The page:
PHILADELPHIA -- With the rest of the Padres' bats mired in a series-long Philadelphia funk, the brightest spot on offense this week was a player who didn't crack San Diego's Opening Day roster.Alexi Amarista, recalled from Triple-A El Paso to replace an injured Yangervis Solarte on Sunday, started all four
PHILADELPHIA -- With the rest of the Padres' bats mired in a series-long Philadelphia funk, the brightest spot on offense this week was a player who didn't crack San Diego's Opening Day roster.
Alexi Amarista, recalled from Triple-A El Paso to replace an injured Yangervis Solarte on Sunday, started all four games against the Phillies and went 5-for-11. In Thursday's 3-0 loss, Amarista was the only Padres hitter to solve a dominant Vince Velasquez, who tossed a complete-game shutout with 16 strikeouts and no walks.
Amarista had two of the Padres' three hits against the flame-throwing right-hander -- a pair of line-drive singles. On multiple occasions, Amarista was able to lay off -- or foul off -- high fastballs from Velasquez, which has been anything but easy for hitters who have faced him early this season.
"That's always the mentality, to go up there and fight and make sure you're swinging at good pitches," Amarista said through a translator. "Battling at the plate is important."
Amarista also made a nice defensive play, backing up on a Maikel Franco grounder, before setting his feet and firing to first base to record the out in the sixth inning.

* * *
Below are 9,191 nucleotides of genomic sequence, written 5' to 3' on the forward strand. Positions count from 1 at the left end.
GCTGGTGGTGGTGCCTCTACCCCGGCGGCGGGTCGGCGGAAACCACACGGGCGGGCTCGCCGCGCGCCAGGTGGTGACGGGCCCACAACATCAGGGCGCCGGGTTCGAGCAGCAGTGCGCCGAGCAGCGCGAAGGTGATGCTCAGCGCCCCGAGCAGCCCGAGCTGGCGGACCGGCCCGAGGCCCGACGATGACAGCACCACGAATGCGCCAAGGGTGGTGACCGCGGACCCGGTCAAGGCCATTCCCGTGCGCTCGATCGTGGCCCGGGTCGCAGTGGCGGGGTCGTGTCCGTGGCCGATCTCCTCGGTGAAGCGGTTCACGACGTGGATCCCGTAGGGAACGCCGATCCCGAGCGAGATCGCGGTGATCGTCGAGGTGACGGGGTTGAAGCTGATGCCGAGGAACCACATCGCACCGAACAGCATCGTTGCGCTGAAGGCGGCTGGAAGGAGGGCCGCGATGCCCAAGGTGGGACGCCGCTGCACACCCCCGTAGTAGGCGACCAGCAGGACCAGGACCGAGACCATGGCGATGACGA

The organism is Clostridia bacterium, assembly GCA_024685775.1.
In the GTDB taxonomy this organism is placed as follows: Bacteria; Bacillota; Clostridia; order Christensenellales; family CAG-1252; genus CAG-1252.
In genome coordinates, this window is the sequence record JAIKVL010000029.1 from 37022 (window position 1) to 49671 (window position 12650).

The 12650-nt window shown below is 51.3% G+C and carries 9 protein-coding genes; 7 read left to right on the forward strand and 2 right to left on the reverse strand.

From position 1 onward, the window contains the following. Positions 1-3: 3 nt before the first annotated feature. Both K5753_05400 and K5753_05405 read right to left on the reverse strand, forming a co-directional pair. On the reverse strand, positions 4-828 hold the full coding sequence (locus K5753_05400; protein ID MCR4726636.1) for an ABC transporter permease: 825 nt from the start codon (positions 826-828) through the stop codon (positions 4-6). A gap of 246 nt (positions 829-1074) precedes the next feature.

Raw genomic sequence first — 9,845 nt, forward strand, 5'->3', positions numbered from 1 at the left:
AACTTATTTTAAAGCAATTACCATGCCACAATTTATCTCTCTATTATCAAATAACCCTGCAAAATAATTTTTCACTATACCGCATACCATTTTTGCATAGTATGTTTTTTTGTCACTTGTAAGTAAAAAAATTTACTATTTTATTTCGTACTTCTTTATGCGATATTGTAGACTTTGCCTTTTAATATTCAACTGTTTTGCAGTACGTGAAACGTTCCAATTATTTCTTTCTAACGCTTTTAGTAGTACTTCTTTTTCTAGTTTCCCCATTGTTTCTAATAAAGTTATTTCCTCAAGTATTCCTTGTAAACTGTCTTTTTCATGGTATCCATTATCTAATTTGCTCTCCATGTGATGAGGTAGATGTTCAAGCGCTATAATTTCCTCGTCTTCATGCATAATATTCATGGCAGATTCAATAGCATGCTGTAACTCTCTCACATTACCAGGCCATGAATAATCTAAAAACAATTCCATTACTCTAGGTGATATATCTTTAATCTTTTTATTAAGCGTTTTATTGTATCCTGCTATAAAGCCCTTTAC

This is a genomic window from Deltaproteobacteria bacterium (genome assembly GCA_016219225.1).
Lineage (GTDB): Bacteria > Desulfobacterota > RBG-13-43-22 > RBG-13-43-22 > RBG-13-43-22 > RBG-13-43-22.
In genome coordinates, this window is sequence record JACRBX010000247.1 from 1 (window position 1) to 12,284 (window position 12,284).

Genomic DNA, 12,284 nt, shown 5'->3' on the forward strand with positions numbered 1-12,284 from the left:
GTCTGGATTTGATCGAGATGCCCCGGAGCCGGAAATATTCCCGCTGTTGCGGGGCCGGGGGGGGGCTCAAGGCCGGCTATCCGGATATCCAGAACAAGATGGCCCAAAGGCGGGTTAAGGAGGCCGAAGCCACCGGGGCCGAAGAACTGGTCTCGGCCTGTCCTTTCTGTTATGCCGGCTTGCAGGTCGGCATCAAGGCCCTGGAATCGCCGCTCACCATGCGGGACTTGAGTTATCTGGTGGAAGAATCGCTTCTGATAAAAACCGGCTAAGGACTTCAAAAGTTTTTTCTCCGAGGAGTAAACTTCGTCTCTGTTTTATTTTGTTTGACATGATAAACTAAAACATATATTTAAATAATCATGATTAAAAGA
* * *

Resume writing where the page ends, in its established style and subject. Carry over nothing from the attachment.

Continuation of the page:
Even the only out he made -- a strikeout looking in the eighth -- came after a six-pitch battle with Velasquez, during which he fell behind 0-2 and ran the count full.
"He's been good," said Padres manager Andy Green. "He was really the only guy that was on the fastball today. We knew we were going to get a lot of fastballs today, and he was able to put the barrell on it -- put some good, aggressive swings against it. Nobody else was really on it."
The Padres' offensive struggles have been well documented through 10 games. They've been shut out five times and have managed just five runs in their seven games outside of hitter-friendly Coors Field. (Of course, they did score 32 runs in their three contests at Coors.)
The pitching, specifically the back-end of the rotation, has been a bright spot, and Andy Green was quick to credit the work of starter Drew Pomeranz on Thursday.
"If you get that from what technically is the back-end of our rotation, we're in really good shape throughout the year," said Green. "Our offense is going to come around. We're going to start scoring some more runs consistently."
Amarista, for one, agreed with that assessment. He thinks it's just a matter of time before the successes of Colorado repeat themselves.
"We're really going through some struggles, but it's early, and you have to give things time," Amarista said. "You can't rush. You have to have faith in the process and faith in what you're doing and not deviate from that. Things will play out."
AJ Cassavell is a reporter for MLB.com. Follow him on Twitter @ajcassavell.